Grab your umbrellas….it’s raining clients!
Creating New Business
Consider the idea of a rainmaker. Under the traditional definition, a rainmaker was someone in a revenue-producing role whose primary responsibility was bringing in new business.
But that definition is limited in scope and leaves so much room for expansion.
The idea of rainmaking needs to be disseminated throughout the entire organization – from the C-suite to the summer interns, so that everybody at every level is conditioned to spot opportunities and look for ways to add value, regardless of whether they’re interfacing with external clients or not.
Companies need to not only make rainmaking a task; it needs to be woven into company culture.
The company I worked for in my corporate days, Towers Perrin, was exceptional at grooming rainmakers.
Every Wednesday morning before office hours started, I had the opportunity to learn directly from the king of rainmaking and client relationship management at our company, Gary Pines.
He blended his decades of experiences with the ideologies from the book Rainmakers by Ford Harding and packaged it up into a program to groom the next generation of rainmakers.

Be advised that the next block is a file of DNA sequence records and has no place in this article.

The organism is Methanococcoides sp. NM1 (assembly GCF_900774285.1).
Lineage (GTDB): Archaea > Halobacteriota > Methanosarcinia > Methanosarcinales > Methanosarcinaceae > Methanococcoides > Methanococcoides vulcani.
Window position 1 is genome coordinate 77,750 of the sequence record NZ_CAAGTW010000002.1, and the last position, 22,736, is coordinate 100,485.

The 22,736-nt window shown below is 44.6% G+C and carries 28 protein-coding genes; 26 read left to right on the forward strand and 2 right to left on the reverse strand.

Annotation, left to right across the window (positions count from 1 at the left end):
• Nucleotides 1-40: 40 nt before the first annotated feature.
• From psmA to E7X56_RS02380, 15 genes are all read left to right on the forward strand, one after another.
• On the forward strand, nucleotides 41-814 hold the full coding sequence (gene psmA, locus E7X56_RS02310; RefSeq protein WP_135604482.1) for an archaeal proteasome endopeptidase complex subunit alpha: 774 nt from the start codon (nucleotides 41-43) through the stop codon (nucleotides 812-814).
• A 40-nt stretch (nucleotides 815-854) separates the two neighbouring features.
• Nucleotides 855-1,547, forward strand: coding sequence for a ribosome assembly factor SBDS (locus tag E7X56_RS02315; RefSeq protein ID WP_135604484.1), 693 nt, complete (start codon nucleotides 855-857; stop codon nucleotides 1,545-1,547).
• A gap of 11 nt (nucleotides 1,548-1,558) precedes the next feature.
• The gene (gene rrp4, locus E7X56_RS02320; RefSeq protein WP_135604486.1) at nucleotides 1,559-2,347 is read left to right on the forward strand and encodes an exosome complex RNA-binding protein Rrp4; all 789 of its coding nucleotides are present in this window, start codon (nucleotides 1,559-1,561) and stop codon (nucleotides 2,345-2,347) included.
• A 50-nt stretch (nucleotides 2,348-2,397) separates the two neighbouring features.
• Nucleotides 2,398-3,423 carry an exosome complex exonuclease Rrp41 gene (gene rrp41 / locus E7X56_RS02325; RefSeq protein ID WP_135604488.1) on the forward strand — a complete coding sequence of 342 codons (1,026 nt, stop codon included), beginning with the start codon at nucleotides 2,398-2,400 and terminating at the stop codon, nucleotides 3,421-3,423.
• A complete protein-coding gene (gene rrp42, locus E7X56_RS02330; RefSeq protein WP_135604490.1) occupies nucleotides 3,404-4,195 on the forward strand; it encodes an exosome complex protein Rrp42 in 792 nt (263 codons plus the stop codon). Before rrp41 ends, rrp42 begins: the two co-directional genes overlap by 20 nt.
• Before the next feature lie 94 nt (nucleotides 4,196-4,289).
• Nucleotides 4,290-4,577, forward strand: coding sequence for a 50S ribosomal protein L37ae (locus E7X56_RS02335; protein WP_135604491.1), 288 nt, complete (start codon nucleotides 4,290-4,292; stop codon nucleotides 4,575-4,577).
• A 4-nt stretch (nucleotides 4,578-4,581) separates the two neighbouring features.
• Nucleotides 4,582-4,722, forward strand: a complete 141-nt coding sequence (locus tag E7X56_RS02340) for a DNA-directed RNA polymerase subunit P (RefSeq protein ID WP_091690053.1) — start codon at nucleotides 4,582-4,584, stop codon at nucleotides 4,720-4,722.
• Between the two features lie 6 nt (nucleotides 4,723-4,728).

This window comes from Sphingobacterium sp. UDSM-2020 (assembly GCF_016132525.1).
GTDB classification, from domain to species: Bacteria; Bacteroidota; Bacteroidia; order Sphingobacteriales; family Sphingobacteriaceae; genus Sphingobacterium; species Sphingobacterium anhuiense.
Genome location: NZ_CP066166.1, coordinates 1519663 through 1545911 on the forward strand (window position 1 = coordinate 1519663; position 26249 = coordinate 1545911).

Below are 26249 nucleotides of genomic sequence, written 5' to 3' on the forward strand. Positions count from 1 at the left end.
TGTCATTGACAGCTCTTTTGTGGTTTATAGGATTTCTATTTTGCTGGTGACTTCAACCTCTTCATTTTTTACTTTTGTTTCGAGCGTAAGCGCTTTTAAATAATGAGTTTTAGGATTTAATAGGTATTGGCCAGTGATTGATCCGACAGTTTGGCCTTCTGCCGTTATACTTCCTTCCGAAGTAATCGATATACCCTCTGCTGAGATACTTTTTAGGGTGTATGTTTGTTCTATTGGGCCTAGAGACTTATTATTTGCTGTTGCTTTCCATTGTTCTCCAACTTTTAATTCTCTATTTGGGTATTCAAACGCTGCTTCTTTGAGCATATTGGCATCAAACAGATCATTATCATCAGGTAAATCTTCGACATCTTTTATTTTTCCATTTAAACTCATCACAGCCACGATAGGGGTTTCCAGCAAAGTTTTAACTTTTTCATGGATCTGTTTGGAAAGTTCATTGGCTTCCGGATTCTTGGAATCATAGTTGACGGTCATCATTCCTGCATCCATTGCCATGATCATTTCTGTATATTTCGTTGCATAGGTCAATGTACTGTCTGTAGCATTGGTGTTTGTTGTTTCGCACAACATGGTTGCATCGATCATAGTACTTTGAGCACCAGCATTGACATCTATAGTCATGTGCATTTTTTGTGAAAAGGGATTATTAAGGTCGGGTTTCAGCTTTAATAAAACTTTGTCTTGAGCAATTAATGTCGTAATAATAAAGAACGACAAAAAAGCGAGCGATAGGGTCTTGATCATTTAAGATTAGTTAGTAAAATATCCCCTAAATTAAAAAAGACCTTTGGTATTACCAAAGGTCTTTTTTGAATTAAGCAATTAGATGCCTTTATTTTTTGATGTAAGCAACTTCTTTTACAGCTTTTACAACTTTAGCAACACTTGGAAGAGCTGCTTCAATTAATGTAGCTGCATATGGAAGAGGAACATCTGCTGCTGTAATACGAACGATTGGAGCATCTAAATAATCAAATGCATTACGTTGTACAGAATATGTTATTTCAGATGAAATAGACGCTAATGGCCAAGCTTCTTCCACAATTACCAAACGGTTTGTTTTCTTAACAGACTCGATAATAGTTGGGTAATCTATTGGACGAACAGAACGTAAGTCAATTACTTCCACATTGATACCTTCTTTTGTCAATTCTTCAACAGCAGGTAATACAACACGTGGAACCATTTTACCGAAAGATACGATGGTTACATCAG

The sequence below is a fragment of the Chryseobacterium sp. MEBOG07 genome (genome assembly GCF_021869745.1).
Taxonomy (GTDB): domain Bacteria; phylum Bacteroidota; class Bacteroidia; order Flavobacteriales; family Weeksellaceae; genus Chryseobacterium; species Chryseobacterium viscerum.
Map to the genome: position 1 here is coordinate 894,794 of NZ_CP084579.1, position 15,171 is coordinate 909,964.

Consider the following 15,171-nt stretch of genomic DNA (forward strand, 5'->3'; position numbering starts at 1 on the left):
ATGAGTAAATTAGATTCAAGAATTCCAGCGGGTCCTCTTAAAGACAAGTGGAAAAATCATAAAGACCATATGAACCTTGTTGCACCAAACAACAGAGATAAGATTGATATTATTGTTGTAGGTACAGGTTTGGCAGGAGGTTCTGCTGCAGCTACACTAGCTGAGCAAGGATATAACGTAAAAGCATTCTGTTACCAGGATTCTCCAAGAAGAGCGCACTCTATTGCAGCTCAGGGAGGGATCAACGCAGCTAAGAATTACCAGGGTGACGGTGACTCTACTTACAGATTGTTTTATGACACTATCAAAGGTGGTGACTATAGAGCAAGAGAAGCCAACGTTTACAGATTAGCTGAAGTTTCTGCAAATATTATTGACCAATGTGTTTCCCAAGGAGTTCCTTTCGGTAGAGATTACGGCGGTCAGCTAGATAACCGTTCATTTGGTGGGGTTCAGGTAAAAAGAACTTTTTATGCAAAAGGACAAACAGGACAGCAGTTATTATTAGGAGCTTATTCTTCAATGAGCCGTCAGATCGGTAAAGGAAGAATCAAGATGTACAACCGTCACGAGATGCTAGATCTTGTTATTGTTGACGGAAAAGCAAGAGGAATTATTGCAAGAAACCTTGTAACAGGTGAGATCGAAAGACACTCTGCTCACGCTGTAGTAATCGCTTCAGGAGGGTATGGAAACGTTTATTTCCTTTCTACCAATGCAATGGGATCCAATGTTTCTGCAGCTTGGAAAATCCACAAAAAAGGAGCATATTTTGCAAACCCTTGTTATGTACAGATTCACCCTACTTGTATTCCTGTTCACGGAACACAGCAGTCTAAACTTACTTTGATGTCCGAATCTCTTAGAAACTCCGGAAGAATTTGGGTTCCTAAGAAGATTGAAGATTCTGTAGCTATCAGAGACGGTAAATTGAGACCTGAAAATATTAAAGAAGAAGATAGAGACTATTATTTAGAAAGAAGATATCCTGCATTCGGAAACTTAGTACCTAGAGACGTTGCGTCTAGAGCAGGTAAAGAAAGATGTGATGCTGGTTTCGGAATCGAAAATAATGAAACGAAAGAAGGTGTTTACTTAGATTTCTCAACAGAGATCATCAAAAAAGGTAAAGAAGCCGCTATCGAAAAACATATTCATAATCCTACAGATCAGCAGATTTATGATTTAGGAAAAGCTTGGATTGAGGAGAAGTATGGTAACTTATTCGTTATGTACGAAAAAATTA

Gary had a way with clients, and most of what I learned from Gary came from watching him in action. He was the master of client relationships – always fully present, engaging eye contact, leaning in, and relaxed. Always very relaxed. The ceiling could have been caving in, and there would be Gary, still sitting there calm, cool, and collected, listening intently and nodding to show he understood.
It was obvious that clients liked how they felt around Gary. He always made them feel heard and took their concerns seriously. Through listening and really empathizing with the client, Gary was able to put himself in their shoes and offer solutions that served them well.
I believe that if everyone at all levels of the company shows up with this rainmaker energy, this rainmaker presence, this “how can I serve you?” mentality, it would be a major contributing factor to explosive growth.
In the next article, I’ll show you how fear was there, but I did it anyway.